Minimizing the risk of heat stress for outdoor workers

Susan Main, Speaking of Safety; 9 August 2017

We’re having a heat wave in B.C. This raises safety concerns for people working outside. Please review these tips for keeping workers safe.

It’s a hot one this summer in B.C. Not only are we dealing with wildfires, but we’re also facing record-breaking temperatures.

Last year in B.C., there were 16 claims for work-related injuries caused by heat exhaustion and heat stroke, according to a CBC news story. The occupations with the highest number of claims included: truck and bus drivers, lifeguards, recreation sport and fitness leaders, and motion-picture production assistants.

“Workers performing outdoor jobs across many industries face the risks associated with hot weather,” say WorkSafeBC’s Patrick Davie, quoted in the story. “Employers are required by law to know if their workers are at risk by performing a heat-stress assessment and implementing a mitigation plan when necessary.”

Minimizing the risk of heat stress
Working in the heat can cause heat stress, which means your body is heating up faster than it can cool itself down. This leads to serious health complications and, in extreme cases, even death. Some warning signs of heat stress include excessive sweating, dizziness, and nausea.

Here in B.C., employers are required to “provide adequate training and education to all workers at risk for heat stress, their immediate co-workers, and their supervisors,” reads Preventing Heat Stress at Work, from WorkSafeBC (available in English, Chinese, Korean, Punjabi, Spanish, and Vietnamese).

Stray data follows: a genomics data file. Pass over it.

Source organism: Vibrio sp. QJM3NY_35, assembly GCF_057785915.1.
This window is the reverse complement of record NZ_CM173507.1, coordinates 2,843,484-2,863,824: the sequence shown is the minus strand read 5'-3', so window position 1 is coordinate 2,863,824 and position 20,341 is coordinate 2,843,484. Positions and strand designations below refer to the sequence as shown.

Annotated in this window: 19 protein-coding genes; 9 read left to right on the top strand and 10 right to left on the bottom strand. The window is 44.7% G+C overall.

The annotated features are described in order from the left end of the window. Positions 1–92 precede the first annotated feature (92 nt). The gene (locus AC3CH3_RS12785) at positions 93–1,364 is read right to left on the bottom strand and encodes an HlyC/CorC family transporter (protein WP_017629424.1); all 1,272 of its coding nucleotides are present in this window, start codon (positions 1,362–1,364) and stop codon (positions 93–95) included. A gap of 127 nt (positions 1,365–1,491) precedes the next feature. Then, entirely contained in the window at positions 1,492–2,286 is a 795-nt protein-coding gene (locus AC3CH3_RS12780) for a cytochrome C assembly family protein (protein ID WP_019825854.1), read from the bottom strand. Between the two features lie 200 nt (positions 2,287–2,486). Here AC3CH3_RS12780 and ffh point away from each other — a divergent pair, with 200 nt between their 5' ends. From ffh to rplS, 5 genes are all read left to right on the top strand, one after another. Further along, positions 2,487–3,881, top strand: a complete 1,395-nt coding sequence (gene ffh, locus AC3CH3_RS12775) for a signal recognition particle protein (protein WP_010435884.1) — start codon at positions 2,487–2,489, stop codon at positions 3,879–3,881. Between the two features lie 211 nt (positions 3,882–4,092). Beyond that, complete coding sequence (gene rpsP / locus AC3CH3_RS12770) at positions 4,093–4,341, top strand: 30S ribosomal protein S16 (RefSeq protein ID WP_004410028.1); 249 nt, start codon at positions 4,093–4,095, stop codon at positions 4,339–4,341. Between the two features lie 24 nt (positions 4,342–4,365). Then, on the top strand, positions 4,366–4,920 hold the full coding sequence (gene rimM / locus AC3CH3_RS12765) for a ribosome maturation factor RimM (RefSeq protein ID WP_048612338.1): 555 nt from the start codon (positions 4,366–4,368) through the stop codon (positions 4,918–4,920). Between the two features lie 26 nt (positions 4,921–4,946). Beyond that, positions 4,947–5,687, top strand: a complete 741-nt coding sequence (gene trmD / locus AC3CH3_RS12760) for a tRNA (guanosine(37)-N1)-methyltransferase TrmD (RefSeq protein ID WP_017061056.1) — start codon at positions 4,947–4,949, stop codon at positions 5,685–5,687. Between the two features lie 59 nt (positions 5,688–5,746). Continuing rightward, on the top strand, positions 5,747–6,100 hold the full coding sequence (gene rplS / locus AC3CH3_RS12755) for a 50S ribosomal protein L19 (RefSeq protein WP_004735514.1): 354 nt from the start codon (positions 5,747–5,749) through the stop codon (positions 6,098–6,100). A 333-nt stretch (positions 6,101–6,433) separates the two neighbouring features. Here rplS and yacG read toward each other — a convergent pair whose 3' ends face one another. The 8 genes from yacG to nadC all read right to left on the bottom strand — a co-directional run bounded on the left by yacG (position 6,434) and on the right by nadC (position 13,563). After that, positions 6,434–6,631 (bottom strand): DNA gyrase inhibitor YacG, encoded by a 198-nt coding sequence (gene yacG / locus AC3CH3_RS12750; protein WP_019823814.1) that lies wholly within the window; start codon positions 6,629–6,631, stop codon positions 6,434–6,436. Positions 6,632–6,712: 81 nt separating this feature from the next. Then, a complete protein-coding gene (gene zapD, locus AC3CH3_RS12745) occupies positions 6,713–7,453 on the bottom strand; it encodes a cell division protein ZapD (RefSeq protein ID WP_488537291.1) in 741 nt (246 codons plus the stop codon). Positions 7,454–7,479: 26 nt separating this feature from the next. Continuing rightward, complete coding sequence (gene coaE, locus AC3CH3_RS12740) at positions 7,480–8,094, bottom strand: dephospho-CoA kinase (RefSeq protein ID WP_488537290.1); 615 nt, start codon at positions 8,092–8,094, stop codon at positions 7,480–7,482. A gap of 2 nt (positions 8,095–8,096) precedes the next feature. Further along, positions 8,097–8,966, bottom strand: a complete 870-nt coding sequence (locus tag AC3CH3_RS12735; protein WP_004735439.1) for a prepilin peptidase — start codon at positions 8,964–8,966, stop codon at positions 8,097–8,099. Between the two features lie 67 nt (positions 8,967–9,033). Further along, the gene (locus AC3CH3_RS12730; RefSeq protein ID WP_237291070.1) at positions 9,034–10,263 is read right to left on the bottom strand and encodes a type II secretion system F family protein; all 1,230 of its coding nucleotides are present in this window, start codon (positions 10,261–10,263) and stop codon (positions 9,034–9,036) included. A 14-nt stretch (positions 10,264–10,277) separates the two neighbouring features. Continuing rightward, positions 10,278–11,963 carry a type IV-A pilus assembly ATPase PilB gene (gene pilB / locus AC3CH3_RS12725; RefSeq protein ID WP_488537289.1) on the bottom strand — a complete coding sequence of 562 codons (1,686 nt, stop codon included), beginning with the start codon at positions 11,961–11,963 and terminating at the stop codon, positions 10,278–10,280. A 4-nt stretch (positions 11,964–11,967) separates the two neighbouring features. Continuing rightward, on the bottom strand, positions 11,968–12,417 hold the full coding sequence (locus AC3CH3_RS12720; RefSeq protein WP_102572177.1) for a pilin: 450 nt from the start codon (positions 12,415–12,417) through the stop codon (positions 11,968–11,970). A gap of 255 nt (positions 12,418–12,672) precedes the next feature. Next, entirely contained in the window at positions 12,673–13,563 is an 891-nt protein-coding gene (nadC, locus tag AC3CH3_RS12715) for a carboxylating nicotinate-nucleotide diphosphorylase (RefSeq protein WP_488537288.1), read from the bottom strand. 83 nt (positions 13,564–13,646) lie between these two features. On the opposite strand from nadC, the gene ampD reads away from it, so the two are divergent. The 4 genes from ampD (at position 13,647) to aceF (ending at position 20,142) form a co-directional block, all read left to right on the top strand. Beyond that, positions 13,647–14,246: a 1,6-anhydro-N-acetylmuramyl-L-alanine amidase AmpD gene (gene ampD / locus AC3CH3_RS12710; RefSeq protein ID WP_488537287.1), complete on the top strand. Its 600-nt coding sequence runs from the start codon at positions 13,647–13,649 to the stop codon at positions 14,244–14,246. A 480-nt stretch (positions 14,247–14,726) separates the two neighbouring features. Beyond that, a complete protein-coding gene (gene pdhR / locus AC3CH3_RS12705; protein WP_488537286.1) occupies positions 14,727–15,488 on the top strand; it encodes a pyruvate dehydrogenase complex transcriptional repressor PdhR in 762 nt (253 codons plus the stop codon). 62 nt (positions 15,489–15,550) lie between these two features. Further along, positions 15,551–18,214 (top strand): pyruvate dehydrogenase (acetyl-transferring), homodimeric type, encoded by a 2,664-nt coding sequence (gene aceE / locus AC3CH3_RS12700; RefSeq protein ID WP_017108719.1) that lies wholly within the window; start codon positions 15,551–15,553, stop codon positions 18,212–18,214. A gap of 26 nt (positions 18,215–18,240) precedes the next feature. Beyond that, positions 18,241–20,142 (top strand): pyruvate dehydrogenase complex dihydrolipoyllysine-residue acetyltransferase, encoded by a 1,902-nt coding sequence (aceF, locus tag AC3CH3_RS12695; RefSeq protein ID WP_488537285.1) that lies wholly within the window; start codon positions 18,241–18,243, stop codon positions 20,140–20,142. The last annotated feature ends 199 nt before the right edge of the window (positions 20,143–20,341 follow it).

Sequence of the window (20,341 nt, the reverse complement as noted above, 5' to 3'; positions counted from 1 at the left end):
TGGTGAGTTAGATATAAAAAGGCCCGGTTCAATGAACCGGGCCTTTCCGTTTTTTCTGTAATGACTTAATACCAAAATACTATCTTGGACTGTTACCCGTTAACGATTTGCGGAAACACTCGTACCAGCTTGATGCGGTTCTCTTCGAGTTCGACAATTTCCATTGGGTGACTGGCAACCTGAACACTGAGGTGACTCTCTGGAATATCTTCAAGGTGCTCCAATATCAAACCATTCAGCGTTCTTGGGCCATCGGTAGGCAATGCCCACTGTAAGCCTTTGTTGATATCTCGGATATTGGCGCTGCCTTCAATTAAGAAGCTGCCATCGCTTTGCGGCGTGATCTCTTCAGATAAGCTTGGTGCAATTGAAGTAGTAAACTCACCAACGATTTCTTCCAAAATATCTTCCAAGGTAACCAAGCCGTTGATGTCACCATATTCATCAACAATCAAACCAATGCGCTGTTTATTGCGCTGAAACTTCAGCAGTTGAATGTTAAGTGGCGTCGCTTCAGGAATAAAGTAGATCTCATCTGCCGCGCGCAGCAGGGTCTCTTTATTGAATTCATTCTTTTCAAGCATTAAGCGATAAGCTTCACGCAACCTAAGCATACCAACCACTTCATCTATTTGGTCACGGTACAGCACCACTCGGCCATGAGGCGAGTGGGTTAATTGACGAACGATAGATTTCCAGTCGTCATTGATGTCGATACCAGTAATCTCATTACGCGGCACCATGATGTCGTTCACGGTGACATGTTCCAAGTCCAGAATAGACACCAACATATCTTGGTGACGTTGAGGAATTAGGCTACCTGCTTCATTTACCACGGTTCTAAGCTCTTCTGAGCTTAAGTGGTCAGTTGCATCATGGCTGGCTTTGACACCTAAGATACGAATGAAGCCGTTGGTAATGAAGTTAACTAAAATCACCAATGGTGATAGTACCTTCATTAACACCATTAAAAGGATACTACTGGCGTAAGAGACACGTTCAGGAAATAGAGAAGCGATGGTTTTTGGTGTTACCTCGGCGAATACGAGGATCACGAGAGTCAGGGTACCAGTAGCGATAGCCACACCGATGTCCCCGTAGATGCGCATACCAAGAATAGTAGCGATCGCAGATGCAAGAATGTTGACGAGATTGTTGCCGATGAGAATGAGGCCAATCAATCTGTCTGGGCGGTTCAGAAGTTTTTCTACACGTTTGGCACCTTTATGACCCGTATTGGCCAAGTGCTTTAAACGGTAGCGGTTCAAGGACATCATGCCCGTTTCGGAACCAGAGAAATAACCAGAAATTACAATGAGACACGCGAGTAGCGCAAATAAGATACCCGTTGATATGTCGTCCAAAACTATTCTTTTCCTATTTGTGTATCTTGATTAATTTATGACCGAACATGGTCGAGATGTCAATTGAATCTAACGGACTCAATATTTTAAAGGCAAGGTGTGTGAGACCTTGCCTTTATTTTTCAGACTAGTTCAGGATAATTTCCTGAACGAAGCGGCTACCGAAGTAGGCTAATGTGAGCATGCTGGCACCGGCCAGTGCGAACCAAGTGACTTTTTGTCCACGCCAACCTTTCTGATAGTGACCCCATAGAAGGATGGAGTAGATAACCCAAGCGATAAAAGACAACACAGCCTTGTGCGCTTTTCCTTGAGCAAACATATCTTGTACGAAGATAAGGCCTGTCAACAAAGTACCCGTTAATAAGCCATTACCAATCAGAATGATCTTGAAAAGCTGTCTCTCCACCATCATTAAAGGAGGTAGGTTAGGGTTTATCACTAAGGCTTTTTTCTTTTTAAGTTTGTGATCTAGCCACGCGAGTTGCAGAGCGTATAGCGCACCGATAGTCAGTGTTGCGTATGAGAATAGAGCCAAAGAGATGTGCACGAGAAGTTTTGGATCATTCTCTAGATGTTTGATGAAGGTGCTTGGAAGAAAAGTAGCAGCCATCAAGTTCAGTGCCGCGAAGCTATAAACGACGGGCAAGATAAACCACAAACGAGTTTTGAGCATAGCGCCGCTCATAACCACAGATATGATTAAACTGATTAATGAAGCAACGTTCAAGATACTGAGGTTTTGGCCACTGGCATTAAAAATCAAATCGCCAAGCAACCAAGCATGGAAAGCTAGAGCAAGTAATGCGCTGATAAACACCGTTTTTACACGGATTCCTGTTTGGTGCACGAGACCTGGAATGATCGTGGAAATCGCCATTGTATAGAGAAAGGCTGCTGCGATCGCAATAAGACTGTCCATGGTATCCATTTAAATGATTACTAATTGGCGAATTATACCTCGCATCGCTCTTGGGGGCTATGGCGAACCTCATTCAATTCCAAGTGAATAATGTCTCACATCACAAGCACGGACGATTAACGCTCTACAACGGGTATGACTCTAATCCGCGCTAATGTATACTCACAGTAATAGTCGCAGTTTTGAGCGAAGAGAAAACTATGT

Here are some strategies employers can use to minimize risk and protect their workers:

  • Have workers complete the job in a cooler environment, if possible.
  • Schedule the hardest physical tasks for the coolest part of the day.
  • Rotate work activities or use additional workers to reduce heat exposure.
  • Ensure workers stay hydrated by drinking water before, during, and after work (remind them not to wait until they feel thirsty to drink water).

Learn more about heat stress
For more information on the signs and symptoms of heat stress, and how you can protect workers, check out these resources:
Heat stress webpage on worksafebc.com
Video – Sun Safety at Work: Workers
Video – Sun Safety at Work: Employers

You can also read some other posts I’ve written on this topic:
Video – Outdoor workers need extra protection from sun
How does sunscreen work?
Working in the hot sun

Please remember to stay safe during this heat spell – and enjoy the summer as much as you can.
 
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